> And I can reverse the process. It's rather longer time charging than I
> hoped when I ordered the Leaf, but it was doable.
> 
> Since the trip depended on the McMinnville charger, I thought I'd better
> call ahead and double check. Later, the gal that answered the phone
> said she thought it was a crank call at first ;-) She said she'd go
> make sure it was turned on (which seemed odd for something wired in),
> and I headed off, after Toby and Joyce stopped by to pickup the old
> Solectria I traded Joyce in exchange for my old Explorer back.
> 
> I finally got out of Corvallis around 2pm, and made it to the Nissan
> dealer around 3:15ish. They had to kick a salesman's car out of the EV
> spot, then I plugged in, having used about 3/4 charge to go the 46
> miles. I chatted with a couple people briefly about it, then went over
> to the Pizza Hut next door for lunch while it charged. I came back and
> decided that the business of "need to make sure it's turned on" was a
> little disconcerting, since I needed it to get home. I went in to talk
> to someone about it and was assured it would be left on.
> 
> At this point, it had charged for about 50 minutes, taking it from 38
> miles estimated to 52 and I decided that was good enough to go the 36
> miles to the WTC parking garage in Portland (where the fast charger is).
> That was about 4:15pm and I got to the fast charger at 5:30 with the
> estimator reading 18 miles and the guage just down to the red line.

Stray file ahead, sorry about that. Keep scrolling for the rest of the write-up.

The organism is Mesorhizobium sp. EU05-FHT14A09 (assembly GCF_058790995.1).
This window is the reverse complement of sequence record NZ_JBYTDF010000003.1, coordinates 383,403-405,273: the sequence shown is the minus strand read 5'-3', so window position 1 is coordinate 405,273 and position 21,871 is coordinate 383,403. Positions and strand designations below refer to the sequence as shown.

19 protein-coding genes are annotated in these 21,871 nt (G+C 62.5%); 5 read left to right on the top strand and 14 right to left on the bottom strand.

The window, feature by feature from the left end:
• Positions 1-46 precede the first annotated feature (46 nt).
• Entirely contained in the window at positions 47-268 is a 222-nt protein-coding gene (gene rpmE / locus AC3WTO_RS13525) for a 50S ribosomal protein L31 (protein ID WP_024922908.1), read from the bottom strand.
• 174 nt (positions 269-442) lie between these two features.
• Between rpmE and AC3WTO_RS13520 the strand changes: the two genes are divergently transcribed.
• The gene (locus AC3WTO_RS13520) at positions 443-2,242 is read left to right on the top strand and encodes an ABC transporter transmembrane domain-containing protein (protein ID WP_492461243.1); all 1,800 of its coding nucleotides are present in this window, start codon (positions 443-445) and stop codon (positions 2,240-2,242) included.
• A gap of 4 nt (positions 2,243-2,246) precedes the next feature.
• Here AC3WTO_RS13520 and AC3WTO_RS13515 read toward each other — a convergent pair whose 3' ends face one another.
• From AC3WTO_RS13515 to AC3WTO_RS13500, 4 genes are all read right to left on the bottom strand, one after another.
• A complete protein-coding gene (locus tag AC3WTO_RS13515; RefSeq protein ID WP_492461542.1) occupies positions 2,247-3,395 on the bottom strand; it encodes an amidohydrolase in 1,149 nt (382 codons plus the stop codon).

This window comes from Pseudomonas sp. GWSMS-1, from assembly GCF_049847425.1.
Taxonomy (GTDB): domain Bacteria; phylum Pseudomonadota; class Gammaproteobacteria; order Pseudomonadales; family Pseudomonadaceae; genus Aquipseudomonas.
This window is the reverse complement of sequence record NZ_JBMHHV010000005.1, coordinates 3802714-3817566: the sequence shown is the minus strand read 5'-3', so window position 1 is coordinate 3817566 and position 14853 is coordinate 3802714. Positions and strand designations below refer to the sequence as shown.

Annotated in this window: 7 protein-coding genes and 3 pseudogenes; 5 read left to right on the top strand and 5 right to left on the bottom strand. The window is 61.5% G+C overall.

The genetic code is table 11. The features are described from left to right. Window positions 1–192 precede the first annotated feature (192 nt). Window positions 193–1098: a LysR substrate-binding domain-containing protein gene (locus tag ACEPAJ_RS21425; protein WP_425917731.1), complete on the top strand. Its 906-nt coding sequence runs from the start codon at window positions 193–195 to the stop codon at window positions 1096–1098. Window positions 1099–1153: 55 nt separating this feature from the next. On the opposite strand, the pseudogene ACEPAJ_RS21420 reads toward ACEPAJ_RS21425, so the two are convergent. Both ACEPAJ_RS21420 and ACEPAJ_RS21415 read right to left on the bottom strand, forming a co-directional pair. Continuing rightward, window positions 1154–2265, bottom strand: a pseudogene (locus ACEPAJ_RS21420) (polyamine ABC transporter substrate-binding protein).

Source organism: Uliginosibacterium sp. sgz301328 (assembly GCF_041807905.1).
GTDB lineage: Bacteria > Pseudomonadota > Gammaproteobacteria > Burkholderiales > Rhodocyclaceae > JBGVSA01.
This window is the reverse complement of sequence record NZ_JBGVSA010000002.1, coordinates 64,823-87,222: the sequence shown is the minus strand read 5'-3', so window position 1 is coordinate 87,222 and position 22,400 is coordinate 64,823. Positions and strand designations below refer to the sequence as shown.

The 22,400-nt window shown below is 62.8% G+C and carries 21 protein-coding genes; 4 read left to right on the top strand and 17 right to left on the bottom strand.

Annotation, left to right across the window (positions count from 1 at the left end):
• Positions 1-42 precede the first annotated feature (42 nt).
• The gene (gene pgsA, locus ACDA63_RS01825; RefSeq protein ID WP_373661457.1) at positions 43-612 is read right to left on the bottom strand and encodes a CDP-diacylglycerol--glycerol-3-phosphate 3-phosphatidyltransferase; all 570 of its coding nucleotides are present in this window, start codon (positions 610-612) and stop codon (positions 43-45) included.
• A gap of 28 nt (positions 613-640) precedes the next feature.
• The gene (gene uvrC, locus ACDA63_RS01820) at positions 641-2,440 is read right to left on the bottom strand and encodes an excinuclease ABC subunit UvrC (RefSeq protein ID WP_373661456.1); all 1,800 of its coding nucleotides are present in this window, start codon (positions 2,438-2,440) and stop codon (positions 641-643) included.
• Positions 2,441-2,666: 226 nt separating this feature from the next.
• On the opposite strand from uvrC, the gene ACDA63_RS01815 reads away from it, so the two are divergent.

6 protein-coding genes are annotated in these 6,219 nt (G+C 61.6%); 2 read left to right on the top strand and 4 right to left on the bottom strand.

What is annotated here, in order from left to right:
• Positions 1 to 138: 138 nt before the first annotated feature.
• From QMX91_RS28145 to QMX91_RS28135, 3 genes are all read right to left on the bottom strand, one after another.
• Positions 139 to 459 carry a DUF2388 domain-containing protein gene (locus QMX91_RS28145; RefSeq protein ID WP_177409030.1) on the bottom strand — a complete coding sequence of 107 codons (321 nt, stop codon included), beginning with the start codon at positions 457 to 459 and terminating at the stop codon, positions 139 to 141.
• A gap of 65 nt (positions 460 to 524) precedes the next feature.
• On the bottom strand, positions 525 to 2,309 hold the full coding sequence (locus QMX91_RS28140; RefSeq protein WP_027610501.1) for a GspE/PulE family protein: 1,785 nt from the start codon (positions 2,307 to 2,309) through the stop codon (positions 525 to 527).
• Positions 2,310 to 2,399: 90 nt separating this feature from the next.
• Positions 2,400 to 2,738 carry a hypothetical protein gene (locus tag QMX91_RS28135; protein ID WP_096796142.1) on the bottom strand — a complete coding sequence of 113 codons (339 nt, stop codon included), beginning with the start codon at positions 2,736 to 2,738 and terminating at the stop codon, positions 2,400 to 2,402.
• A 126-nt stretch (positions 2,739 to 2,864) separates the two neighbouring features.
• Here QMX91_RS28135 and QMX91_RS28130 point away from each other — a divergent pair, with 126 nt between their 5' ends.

> That was pretty good considering the estimator dropped 34 miles when I
> went 37, but this trip is probably the first time in my life I've toed
> the speed limit ;-) I did take Barbur all the way, but would probably
> take I-5 from where Barbur crosses it because it's 55, down a pretty
> good grade, and no stop-and-go stop lights.
> 
> It hadn't turtled yet though, but did put up a "Battery level is low"
> warning, and in fact that's the next test I need to perform: find out
> just where the lower limit is before it "turtles" (goes into reduced
> power mode, where you're limited to about 25mph).
> 
> It took a couple tries to figure out the interlock mechanism on the
> quick charger --- a 50kw power source wants to take extra precautions to
> make sure you don't fry yourself! You have to hold down the red lever
> and *not* hold on the black lever, and wiggle the nozzle just right so
> it springs out so you can then release the red lever and squeeze the
> black lever to lock it in place. It's a little complicated, but once
> you've done it a couple times, I think it'll be no problem.
> 
> And wow! You can watch it count up percentages! I chatted with the